Mark McCarley: waist not, want not

It took a total of 12 years, 300 pounds and 33 years of life for Mark McCarley of New Orleans to get asked on a date for the first time. And he laughed.

It wasn't until Mark's suitor made a second request that he realized it was serious. Towering over a small table in a New Orleans coffee shop, it can be universally accepted Mark's a handsome guy.

Amid the college professors and college dropouts passing by on bikes and cars, the well-dressed, 6'1” 33-year-old didn't stick out like a sore thumb in a quirky neighborhood.

It's more like he stood out among the crowd. A merciless New Orleans sun didn't add one wrinkle or sweat stain to Mark's shirt or tightly-pleated navy slacks.

A well-groomed goatee and sculpted cheekbones were paired with eyes that looked you directly.

Trim and lacking any visible signs of loose skin, you'd never know the driven IT manager of NO/AIDS Task Force, an HIV-related outreach group in New Orleans, dropped from 405 to 205 through diet and exercise.

After years of managing that weight Mark dropped again to 169 in the past two years. <!--more--> Sipping on a bottle water in a room meant for lattes and homemade quiche, Mark explains his weight gets distributed from head to toe, which gave him a more giant appearance in the past.

And being newly lean and newly single, he feels he neither sticks out or stands out. More like he's tuned out. "Socially I haven't been out [on the town] that much," Mark says.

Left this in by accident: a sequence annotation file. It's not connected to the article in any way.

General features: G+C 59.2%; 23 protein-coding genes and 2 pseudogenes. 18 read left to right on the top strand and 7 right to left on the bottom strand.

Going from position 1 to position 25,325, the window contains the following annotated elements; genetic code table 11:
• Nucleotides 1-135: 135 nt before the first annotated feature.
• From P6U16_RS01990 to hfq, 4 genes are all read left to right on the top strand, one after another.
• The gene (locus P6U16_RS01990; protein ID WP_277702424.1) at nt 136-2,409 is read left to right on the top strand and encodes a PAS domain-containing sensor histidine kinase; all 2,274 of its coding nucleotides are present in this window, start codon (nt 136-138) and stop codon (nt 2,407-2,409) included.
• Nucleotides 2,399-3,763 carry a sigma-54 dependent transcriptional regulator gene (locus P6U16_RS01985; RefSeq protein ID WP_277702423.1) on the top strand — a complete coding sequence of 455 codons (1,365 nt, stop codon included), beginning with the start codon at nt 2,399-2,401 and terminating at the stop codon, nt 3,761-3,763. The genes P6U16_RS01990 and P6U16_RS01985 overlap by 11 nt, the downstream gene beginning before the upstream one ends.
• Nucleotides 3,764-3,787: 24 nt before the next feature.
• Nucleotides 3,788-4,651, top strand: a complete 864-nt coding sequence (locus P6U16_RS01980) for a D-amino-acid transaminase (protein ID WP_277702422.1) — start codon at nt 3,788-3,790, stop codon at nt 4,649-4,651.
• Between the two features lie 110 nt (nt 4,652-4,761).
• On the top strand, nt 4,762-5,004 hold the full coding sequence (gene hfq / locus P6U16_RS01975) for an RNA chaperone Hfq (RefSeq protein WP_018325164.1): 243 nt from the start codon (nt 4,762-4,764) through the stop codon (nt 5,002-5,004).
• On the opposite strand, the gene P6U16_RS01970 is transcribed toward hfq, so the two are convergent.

"Apparently, there are a couple of people at work are interested in me, and frankly I couldn't tell you who they are, I couldn't tell you why they're interested in me, I can't tell." For all the numbers encompassing Mark's life -- 300 total pound loss, owner of three businesses, one great parent, one bad parent, 6'1", former 56-inch waist -- some things don't compute.

He takes pride in someone describing his weight loss as inspiring. He beams when friends applaud his Alabama-bred cooking skills or lavish "you're so nice" compliments unto him.

And yet he can't accept a compliment about his body. “Considering that I started this whole thing 12 years ago, and really hit it hard for the last year and a half, and knowing the person that I am, I thought I would have been able to resolve that body image already," Mark says.

"To be able to look at myself and say ‘you look good.' I can't do that. Yet. That's the only thing [about my weight loss] that I'm surprised about, that I can't bring myself to do that."

From there, the conversation skitters about for hours. We compare notes about bad boyfriends, sharing war stories of old wounds we've since conquered. Have a cathartic moment or two. The coffee shop's late-afternoon buzz gives way to late-night hum.

A clever jazz band plays, smoothing out the edgy neighborhood atmosphere. As with his business ventures, his current job, and his weight loss, Mark acts on his decisions with an almost brutal efficiency.

He began losing the final pounds during Thanksgiving, of all things.

And despite all the extraordinary feats Mark accomplishes, he still can't ask a guy out on a date. Earlier in the evening, I asked if he had met a challenge he didn't take head on.

Without pause or vanity, he replied "not yet." But he's faced with something more alien than people finding him attractive -- fear of taking action.

"When I look in the mirror I see 400 pounds and don't see myself attractive.

I find my personality attractive, and I'm afraid I would change if I'd outwardly admit that to myself that I'm attractive," Mark explains.

"I'm afraid I'll move from nice to arrogant." Eventually we part ways and promise to go on a run together sometime.

And in all the time we spoke, it never dawned on him that in claiming "I look good," that he's right. He might change. But that change would be for the better.

Russ Lane